by Florian Schanda

SPARK 2016 Supports Ravenscar!

The new big feature of the SPARK 2016 release is the support of the Ravenscar profile. Users can now use protected objects and tasks to write concurrent code. On uniprocessor computers the toolset can ensure that no deadlocks or data races will occur and that no tasks will terminate. Read this blog post to learn more and see the new feature in practice.

#Language    #Formal Verification    #SPARK   

by Fabien Chouteau

Make with Ada: Formal proof on my wrist

When the Pebble Time kickstarter went through the roof, I looked at the specification and noticed the watch was running on an STM32F4, an ARM cortex-M4 CPU which is supported by GNAT. So I backed the campaign, first to be part of the cool kids and also to try some Ada hacking on the device.

#SPARK2014     #Smartwatch    #Makers   

by Anthony Leonardo Gracio

How to prevent drone crashes using SPARK

The Crazyflie is a very small quadcopter sold as an open source development platform: both electronic schematics and source code are directly available on their GitHub and its architecture is very flexible. Even if the Crazyflie flies out of the box, it has not been developed with safety in mind: in case of crash, its size, its weight and its plastic propellers won’t hurt anyone! But what if the propellers were made of carbon fiber, and shaped like razor blades to increase the drone’s performance? In theses circumstances, a bug in the flight control system could lead to dramatic events. In this post, I present the work I did to rewrite the stabilization system of the Crazyflie in SPARK 2014, and to prove that it is free of runtime errors. SPARK also helped me to discover little bugs in the original firmware, one of which directly related with overflows. Besides the Crazyflie, this work could be an inspiration for others to do the same work on larger and more safety-critical drones.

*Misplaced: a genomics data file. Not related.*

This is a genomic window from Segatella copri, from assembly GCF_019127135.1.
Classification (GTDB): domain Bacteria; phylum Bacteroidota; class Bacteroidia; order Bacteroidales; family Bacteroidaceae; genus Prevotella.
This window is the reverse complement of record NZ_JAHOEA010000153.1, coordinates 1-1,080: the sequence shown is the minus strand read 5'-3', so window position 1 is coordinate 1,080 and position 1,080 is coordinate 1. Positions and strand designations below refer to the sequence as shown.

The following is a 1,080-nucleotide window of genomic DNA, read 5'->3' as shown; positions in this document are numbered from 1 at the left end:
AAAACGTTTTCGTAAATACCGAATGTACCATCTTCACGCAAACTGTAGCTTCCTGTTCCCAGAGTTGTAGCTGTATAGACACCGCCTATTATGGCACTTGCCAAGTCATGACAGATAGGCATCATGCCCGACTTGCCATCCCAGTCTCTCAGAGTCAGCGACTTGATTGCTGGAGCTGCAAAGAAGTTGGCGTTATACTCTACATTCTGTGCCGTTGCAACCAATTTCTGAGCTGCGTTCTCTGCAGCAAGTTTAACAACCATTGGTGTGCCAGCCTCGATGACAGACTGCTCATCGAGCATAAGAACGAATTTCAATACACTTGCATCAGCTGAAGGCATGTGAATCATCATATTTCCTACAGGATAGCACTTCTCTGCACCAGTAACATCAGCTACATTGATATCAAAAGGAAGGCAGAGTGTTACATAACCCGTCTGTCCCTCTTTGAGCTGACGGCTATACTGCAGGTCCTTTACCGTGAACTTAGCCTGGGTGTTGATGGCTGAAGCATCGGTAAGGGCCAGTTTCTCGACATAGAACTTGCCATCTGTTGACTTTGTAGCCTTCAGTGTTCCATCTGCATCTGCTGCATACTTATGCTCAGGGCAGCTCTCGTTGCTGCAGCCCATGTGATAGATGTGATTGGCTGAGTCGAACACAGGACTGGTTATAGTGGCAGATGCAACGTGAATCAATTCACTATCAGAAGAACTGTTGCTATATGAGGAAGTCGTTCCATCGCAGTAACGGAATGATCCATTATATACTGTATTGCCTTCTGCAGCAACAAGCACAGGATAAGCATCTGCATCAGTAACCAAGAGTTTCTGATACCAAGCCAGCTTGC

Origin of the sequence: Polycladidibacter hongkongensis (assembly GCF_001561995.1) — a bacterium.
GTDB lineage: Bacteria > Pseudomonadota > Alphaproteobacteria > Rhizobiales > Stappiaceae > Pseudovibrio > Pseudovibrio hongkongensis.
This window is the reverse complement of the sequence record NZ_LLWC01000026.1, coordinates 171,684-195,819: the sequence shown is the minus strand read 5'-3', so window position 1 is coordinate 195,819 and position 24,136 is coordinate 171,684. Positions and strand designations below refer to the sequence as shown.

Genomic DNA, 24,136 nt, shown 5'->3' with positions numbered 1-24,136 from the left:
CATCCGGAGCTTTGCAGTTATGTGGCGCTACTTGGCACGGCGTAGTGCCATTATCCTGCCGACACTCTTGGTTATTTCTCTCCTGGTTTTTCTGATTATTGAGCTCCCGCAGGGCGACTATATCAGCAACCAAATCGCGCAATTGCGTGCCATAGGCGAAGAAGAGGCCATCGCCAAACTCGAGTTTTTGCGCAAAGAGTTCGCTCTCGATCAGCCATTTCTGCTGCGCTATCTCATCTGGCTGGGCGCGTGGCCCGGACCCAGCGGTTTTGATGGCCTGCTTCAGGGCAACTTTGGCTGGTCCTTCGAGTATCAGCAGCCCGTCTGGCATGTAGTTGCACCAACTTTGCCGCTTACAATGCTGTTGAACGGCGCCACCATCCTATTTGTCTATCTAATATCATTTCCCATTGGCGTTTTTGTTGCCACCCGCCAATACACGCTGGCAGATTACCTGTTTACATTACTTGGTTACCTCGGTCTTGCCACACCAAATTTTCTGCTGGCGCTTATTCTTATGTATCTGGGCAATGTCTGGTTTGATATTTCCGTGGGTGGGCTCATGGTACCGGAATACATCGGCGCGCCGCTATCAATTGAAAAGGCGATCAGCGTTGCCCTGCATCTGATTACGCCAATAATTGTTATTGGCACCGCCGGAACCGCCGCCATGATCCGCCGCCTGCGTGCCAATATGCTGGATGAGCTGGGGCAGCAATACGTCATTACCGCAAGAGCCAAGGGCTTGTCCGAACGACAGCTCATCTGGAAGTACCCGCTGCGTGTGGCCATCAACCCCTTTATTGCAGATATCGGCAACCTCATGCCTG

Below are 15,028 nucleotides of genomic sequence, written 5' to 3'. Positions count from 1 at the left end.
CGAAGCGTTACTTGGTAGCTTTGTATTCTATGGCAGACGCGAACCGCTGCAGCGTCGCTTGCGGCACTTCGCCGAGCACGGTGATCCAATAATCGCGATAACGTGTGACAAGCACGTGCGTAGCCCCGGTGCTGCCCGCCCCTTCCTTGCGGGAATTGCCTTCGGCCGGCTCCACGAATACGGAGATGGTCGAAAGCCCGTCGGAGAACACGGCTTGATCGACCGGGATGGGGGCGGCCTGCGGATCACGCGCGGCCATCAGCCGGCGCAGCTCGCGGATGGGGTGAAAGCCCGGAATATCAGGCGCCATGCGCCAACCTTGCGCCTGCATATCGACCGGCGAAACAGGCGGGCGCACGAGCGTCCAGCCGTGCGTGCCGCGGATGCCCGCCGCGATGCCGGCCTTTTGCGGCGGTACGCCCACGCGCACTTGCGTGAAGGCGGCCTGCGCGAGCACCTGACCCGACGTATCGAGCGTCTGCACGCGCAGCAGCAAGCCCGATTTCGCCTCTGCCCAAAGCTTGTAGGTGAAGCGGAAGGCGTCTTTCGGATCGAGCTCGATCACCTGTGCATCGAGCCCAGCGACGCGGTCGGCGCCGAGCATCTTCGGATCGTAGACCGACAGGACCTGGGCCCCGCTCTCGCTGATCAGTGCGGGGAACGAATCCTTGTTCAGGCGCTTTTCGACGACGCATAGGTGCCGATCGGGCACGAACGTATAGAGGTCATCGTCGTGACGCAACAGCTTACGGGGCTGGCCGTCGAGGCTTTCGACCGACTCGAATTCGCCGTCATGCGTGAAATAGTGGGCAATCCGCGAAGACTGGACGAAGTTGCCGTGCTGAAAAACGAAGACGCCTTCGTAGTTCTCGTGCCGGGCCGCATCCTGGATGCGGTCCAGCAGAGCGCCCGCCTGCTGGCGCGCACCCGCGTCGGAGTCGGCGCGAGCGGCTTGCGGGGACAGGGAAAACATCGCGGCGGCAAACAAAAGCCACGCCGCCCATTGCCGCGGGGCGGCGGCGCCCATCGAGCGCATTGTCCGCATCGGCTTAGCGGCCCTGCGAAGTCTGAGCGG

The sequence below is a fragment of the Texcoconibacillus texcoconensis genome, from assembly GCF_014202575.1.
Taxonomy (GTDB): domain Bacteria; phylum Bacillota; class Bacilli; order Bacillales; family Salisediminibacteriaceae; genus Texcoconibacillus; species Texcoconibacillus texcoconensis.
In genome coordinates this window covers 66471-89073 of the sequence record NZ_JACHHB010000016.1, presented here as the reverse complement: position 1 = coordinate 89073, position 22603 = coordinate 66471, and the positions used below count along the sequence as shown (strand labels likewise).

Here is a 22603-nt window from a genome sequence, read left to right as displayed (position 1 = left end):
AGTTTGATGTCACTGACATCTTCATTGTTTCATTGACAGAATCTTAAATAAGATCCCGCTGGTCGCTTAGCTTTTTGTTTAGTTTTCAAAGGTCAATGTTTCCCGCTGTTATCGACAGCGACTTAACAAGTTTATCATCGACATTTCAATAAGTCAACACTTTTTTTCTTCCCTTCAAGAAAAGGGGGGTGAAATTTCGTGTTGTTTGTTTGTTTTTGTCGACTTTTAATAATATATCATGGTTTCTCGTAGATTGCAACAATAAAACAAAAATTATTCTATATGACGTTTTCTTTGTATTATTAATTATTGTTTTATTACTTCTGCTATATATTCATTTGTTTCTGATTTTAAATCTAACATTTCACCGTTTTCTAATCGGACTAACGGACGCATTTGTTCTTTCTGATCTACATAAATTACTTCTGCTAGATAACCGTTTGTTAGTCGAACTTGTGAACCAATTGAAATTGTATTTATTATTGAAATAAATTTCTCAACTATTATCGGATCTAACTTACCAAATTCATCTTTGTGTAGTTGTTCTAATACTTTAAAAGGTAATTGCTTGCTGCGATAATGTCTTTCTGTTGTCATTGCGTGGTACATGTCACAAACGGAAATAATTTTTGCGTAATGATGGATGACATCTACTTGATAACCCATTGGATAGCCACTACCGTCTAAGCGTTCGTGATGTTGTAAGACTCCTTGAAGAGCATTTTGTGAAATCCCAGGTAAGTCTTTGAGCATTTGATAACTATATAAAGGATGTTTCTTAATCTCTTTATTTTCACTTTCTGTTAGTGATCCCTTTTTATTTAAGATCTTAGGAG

#UAVs    #crazyflie    #SPARK    #Drones   

by Tristan Gingold, Yannick Moy

Tetris in SPARK on ARM Cortex M4

Tetris is a well-known game from the 80's, which has been ported in many versions to all game platforms since then. There are even versions of Tetris written in Ada. But there was no version of Tetris written in SPARK, so we've repaired that injustice. Also, there was no version of Tetris for the Atmel SAM4S ARM processor, another injustice we've repaired.

#SPARK    #ARM   

by Yannick Moy

Muen Separation Kernel Written in SPARK

The University of Applied Sciences Rapperswil in Switzerland has released last week an open-source separation kernel written in SPARK, which has been proved free from run-time errors. This project is part of the secure multilevel workstation project by Secunet, a German security company, which is using SPARK and Isabelle to create the next generation of secure workstations providing different levels of security to government employees and military personnel. I present why I think this project is worth following closely.

#Language    #Formal Verification    #SPARK